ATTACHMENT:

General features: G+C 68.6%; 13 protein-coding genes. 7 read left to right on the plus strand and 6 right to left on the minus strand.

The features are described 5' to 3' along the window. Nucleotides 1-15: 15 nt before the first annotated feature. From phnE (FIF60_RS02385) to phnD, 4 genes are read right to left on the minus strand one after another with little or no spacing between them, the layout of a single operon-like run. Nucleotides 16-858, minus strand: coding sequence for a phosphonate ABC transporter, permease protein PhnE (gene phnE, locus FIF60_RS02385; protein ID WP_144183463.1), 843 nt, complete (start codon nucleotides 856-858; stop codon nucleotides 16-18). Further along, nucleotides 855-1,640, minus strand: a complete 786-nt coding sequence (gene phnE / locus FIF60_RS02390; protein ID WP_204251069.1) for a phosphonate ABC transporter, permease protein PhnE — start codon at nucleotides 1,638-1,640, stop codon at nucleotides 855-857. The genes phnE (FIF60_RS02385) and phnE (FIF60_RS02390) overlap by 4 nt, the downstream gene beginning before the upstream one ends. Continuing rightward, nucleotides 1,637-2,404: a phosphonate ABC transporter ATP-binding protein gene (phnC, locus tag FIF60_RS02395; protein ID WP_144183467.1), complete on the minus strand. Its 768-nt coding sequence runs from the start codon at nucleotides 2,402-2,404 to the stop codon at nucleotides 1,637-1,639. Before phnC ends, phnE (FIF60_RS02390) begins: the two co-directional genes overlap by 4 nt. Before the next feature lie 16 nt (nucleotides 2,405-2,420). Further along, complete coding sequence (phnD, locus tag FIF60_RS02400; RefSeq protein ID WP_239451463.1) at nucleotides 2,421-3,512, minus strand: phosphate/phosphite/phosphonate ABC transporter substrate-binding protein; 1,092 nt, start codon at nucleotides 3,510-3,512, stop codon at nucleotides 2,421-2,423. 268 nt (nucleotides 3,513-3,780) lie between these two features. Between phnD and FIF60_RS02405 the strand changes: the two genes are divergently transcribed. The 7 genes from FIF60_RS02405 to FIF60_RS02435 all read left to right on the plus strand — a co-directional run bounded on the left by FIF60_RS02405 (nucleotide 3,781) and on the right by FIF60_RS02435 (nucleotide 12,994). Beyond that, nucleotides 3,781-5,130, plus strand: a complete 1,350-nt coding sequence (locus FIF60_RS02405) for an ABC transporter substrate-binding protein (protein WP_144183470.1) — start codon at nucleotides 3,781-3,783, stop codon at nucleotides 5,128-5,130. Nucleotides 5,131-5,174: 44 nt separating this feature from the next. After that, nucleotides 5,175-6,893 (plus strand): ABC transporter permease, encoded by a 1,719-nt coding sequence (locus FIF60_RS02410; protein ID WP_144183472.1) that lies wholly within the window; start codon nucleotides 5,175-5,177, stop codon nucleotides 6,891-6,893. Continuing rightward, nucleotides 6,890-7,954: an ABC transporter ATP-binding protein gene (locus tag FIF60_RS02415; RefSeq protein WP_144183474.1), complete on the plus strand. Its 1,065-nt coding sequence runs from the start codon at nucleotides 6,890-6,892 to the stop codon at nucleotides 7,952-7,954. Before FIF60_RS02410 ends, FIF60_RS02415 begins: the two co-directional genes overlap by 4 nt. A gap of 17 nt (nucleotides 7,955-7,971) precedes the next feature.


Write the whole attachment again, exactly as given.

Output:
General features: G+C 68.6%; 13 protein-coding genes. 7 read left to right on the plus strand and 6 right to left on the minus strand.

The features are described 5' to 3' along the window. Nucleotides 1-15: 15 nt before the first annotated feature. From phnE (FIF60_RS02385) to phnD, 4 genes are read right to left on the minus strand one after another with little or no spacing between them, the layout of a single operon-like run. Nucleotides 16-858, minus strand: coding sequence for a phosphonate ABC transporter, permease protein PhnE (gene phnE, locus FIF60_RS02385; protein ID WP_144183463.1), 843 nt, complete (start codon nucleotides 856-858; stop codon nucleotides 16-18). Further along, nucleotides 855-1,640, minus strand: a complete 786-nt coding sequence (gene phnE / locus FIF60_RS02390; protein ID WP_204251069.1) for a phosphonate ABC transporter, permease protein PhnE — start codon at nucleotides 1,638-1,640, stop codon at nucleotides 855-857. The genes phnE (FIF60_RS02385) and phnE (FIF60_RS02390) overlap by 4 nt, the downstream gene beginning before the upstream one ends. Continuing rightward, nucleotides 1,637-2,404: a phosphonate ABC transporter ATP-binding protein gene (phnC, locus tag FIF60_RS02395; protein ID WP_144183467.1), complete on the minus strand. Its 768-nt coding sequence runs from the start codon at nucleotides 2,402-2,404 to the stop codon at nucleotides 1,637-1,639. Before phnC ends, phnE (FIF60_RS02390) begins: the two co-directional genes overlap by 4 nt. Before the next feature lie 16 nt (nucleotides 2,405-2,420). Further along, complete coding sequence (phnD, locus tag FIF60_RS02400; RefSeq protein ID WP_239451463.1) at nucleotides 2,421-3,512, minus strand: phosphate/phosphite/phosphonate ABC transporter substrate-binding protein; 1,092 nt, start codon at nucleotides 3,510-3,512, stop codon at nucleotides 2,421-2,423. 268 nt (nucleotides 3,513-3,780) lie between these two features. Between phnD and FIF60_RS02405 the strand changes: the two genes are divergently transcribed. The 7 genes from FIF60_RS02405 to FIF60_RS02435 all read left to right on the plus strand — a co-directional run bounded on the left by FIF60_RS02405 (nucleotide 3,781) and on the right by FIF60_RS02435 (nucleotide 12,994). Beyond that, nucleotides 3,781-5,130, plus strand: a complete 1,350-nt coding sequence (locus FIF60_RS02405) for an ABC transporter substrate-binding protein (protein WP_144183470.1) — start codon at nucleotides 3,781-3,783, stop codon at nucleotides 5,128-5,130. Nucleotides 5,131-5,174: 44 nt separating this feature from the next. After that, nucleotides 5,175-6,893 (plus strand): ABC transporter permease, encoded by a 1,719-nt coding sequence (locus FIF60_RS02410; protein ID WP_144183472.1) that lies wholly within the window; start codon nucleotides 5,175-5,177, stop codon nucleotides 6,891-6,893. Continuing rightward, nucleotides 6,890-7,954: an ABC transporter ATP-binding protein gene (locus tag FIF60_RS02415; RefSeq protein WP_144183474.1), complete on the plus strand. Its 1,065-nt coding sequence runs from the start codon at nucleotides 6,890-6,892 to the stop codon at nucleotides 7,952-7,954. Before FIF60_RS02410 ends, FIF60_RS02415 begins: the two co-directional genes overlap by 4 nt. A gap of 17 nt (nucleotides 7,955-7,971) precedes the next feature.